Bepi Colombo Flies Over Earth: Writing “The Sound of the Universe”

According tomedia reports, the European Space Agency (ESA) has released a “sonic map” of telemetry sent back by the BepiColombo Mercury probe as it flew over Earth on April 20, 2020. Sounds like a series of intones, and the five pieces of audio were captured by two instruments mounted on two connected orbiters during the European/Japanese Deep Space Mission.

During the April flyby, some instruments on JAXA’s Mercury Magnetospheric orbiter were able to calibrate them before reaching Mercury. These include the Italian spring accelerometer , which measures the speed changes of the detector in several directions and the MPO magnetometer — to measure the magnetic field of the detector as it flies.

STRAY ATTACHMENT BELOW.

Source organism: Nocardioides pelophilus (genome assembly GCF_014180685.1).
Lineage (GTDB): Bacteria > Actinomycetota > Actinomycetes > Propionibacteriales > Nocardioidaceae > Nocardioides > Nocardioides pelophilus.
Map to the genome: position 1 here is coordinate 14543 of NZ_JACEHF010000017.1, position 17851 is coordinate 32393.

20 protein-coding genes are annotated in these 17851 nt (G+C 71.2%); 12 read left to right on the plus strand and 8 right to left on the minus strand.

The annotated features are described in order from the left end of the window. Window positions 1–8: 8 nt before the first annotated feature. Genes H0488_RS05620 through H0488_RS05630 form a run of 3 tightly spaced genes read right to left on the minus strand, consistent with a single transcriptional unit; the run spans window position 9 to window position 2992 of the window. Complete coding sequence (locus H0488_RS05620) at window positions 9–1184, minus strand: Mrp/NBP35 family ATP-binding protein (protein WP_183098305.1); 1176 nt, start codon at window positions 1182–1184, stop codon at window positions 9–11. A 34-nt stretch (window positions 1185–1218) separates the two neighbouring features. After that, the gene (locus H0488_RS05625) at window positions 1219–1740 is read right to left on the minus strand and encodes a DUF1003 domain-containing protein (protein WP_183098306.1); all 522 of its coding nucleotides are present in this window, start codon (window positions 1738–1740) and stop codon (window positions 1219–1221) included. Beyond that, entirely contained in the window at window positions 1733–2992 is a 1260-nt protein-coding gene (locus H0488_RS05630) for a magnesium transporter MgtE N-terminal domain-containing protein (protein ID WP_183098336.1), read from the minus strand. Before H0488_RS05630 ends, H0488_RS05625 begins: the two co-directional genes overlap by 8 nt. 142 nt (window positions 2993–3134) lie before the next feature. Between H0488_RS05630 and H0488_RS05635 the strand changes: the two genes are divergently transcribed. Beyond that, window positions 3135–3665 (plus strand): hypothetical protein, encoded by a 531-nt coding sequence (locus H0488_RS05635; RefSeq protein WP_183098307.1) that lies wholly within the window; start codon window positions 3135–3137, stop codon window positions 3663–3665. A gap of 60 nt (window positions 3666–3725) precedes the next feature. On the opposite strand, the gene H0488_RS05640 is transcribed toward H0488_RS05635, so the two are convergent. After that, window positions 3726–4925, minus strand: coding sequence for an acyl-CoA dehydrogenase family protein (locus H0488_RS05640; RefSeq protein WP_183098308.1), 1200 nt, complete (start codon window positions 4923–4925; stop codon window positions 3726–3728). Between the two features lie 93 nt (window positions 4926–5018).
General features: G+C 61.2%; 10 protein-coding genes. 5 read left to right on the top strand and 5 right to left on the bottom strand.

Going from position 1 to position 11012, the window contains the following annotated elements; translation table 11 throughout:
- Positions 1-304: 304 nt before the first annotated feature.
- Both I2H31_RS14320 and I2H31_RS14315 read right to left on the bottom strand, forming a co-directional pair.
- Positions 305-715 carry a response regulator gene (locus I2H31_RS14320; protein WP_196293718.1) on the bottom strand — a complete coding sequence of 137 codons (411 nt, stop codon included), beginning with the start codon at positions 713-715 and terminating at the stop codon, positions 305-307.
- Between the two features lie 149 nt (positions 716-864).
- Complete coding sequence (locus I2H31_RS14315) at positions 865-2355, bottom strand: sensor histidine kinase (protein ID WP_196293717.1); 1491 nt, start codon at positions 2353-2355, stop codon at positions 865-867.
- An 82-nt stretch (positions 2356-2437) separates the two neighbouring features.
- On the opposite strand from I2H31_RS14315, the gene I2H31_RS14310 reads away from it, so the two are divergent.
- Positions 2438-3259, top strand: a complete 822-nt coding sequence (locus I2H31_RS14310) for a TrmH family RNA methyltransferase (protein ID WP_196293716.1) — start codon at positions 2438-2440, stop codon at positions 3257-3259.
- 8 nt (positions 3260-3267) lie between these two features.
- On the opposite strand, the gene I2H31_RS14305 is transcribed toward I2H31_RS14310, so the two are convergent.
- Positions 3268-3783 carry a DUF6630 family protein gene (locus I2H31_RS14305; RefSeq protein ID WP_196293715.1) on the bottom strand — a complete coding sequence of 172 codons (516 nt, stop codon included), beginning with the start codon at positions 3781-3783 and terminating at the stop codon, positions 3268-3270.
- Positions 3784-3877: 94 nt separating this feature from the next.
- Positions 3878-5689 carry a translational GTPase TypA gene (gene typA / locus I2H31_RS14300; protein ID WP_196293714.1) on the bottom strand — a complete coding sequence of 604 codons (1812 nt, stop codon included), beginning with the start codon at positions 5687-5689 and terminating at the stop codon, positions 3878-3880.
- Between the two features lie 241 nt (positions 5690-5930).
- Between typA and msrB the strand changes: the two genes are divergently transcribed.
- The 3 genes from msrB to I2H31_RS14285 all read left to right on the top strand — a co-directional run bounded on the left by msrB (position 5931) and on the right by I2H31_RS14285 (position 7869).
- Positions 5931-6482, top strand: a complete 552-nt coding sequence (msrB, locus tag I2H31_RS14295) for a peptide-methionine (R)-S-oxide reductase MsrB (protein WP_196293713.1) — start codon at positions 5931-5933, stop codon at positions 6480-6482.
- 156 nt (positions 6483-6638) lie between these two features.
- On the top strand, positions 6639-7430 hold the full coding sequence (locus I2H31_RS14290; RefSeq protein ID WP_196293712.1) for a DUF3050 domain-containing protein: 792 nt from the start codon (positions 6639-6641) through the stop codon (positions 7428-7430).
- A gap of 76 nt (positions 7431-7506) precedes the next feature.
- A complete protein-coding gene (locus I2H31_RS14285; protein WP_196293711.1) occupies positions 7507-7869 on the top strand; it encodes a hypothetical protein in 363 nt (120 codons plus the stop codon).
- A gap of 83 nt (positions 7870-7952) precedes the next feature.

Each data record is converted to audio and adjusted to the human hearing range. In addition, you can time up to 8 hours to compress audio to one minute or less.

When BepiColombo approaches Mercury from an altitude of 256, 39 to 129,488 km, its sonic detection data includes accelerometer data, which passes through another audio orbit at an altitude of 12,689 km, and a third audio orbit as it passes through the Earth’s shadow. At the same time, the MPO magnetometer Bepi Colombo sent back data as it passed through the shock waves of the Earth’s magnetosphere. The fifth recording is based on the same magnetometer reading.